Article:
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The Girl with the Notebook

December 3, 2013 by Grace Ali


By Grace Ali

Chaffe Jenetta is not another nameless village in another ubiquitous story of poverty in Africa. It is a challenging but wealthy place—albeit not material wealth. It is not a place to flee from, but one to be nurtured and supported. The little girl I met could one day turn out to be a powerful voice for Ethiopia. She might become a writer herself, sharing with the world its multiple stories. And to do so, perhaps she will find herself returning to those very notebooks.

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Book Review: Tish Jett’s ‘Forever Chic’

November 15, 2013 by Grace Ali


Tish Jett’s ‘Forever Chic’ is more than tips and tricks on being our better physical and stylish selves—it is full of lessons about, as clichéd as it may sound, being a better person. The book’s strength lies in its anecdotes and wisdom on how women—those of us caught up in 21st century over-complicated, over-scheduled, over-committed, over-everything lives—can be more present and committed to living a fuller life of kindness, generosity, openness, and adventure.

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Toni Reads: Elizabeth Gilbert’s “The Signature of All Things”

November 2, 2013 by Toni Myers


By Toni Myers

I loved Gilbert’s blockbuster “Eat, Pray. Love,” a beautiful fantasy, in contrast to “The Signature,” a realistic novel full of believable detail. It matters not if you hated “Eat, Pray, Love”; you will be in awe of Gilbert’s new novel. She writes convincingly and elegantly in a 19th-century style, with intelligent prose and characters you won’t soon forget.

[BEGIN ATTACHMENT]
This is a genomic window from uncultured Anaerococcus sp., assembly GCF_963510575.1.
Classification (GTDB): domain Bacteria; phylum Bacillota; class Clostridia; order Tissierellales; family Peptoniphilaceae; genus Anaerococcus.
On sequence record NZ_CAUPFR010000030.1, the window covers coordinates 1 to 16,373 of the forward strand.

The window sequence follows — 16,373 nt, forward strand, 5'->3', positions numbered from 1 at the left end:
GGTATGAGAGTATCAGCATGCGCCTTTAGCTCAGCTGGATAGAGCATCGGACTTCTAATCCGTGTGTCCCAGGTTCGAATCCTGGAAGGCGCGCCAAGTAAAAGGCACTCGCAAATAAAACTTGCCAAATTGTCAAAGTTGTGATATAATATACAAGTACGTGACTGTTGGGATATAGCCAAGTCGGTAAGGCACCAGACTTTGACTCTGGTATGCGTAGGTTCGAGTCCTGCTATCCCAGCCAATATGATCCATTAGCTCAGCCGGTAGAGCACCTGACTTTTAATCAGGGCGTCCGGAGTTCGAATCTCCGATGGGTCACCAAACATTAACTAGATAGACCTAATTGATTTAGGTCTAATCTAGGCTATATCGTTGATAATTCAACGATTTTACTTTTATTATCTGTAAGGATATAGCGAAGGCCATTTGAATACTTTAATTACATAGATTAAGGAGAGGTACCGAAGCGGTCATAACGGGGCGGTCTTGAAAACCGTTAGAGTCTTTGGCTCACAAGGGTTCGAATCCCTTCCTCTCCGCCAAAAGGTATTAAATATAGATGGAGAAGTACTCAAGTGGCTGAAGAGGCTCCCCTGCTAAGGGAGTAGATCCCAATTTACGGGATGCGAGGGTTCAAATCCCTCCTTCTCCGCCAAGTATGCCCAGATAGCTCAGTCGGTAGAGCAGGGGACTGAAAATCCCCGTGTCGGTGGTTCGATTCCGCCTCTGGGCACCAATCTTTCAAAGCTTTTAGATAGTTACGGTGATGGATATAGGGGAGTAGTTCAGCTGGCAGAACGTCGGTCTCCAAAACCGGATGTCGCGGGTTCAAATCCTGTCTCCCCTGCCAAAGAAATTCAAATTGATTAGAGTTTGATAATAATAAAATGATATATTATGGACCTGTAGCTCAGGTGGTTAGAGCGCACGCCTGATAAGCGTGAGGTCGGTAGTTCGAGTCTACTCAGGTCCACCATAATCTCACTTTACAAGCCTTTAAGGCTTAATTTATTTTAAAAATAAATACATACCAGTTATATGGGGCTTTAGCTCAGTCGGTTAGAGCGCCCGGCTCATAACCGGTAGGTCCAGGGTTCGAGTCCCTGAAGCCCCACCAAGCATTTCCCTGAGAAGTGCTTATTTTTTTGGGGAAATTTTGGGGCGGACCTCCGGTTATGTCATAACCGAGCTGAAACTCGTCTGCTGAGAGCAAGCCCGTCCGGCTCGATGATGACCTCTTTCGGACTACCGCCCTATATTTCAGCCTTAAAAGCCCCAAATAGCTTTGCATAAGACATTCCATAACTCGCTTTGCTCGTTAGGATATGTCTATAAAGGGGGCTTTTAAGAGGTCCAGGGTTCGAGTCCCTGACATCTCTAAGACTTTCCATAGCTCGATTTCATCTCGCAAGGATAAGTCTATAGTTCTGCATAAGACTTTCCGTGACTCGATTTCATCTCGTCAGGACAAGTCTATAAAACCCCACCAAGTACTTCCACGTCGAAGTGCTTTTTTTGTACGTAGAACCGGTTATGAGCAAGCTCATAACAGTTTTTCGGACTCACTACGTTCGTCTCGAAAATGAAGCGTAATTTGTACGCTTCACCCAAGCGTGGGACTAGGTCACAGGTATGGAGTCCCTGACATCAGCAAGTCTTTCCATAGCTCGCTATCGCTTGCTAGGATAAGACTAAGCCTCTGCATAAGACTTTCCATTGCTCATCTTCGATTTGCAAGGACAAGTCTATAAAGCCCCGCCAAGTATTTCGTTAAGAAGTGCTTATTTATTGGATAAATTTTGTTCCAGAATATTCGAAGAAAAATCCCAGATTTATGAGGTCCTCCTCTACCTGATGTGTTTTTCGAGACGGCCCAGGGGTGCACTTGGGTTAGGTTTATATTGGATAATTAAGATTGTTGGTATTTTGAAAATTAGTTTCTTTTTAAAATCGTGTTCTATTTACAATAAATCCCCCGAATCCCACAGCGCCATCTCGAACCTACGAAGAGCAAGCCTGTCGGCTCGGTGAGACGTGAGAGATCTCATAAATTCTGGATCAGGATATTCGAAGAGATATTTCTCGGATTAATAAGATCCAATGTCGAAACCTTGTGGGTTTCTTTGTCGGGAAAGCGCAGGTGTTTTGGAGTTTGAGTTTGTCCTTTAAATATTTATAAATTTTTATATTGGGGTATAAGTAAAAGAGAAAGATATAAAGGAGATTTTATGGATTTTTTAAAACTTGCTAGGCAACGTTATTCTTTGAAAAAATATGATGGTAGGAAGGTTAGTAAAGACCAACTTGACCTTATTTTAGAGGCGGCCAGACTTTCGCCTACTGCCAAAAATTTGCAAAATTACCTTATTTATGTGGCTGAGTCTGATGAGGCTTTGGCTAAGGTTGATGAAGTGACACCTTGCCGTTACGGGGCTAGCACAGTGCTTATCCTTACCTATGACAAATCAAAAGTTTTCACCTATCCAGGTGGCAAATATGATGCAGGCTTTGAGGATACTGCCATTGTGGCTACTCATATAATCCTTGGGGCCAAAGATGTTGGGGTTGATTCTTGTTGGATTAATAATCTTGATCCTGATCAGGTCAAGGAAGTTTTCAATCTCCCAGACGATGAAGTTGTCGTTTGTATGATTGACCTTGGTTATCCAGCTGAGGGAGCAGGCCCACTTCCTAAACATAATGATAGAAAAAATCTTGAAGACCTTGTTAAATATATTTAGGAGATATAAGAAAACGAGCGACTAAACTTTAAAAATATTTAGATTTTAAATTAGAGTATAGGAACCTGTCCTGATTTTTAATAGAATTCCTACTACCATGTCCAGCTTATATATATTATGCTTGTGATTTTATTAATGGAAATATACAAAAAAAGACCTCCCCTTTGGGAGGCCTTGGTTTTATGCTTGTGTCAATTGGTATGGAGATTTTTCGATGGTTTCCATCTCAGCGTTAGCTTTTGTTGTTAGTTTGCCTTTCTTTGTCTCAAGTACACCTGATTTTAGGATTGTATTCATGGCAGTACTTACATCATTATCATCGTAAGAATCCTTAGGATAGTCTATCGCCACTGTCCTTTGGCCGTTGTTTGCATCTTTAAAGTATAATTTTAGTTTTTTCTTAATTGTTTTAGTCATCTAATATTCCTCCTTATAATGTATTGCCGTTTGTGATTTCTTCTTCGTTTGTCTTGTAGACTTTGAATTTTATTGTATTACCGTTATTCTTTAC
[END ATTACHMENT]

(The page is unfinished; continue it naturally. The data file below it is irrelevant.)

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2013 Nobel Prize Winner: Alice Munro

October 20, 2013 by Eleanor Foa Dienstag


By Eleanor Foa Dienstag

Alice Munro’s drama is largely that of the human heart—what used to be pigeonholed as “women’s fiction.” Munro transcended that genre decades ago. She had become an essential literary treasure and source of pleasure.

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Angelina Jolie, Monkey Lust, and the Promise of a Sweet Night of Passion with Donald Trump

October 19, 2013 by Roz Warren


Roz Warren

I can’t help but be aware of the fact that a book about female sexuality written by a guy is very different from one written by a woman. Still, this is an often-fascinating myth-buster of a book that strives, and occasionally manages, to get to the truth about women and sex.

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Book Review: Linda Ronstadt’s ‘Simple Dreams’

October 8, 2013 by Toni Myers


By Toni Myers

Fluid writing, modesty about her accomplishments, and a light touch make this book a fun read. I have always admired Linda Ronstadt’s singing; now I admire her intelligence and style, in both the literary and the musical sense.

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Marion Winik Has Kissed a Lot Of Frogs

October 5, 2013 by Roz Warren


By Roz Warren

The healthiest relationship Winik describes is with first husband, Tony, who, when they met, was a “penniless gay bartender who had recently lost his job as an ice-skating coach due to his drug problem.” It was all downhill from there.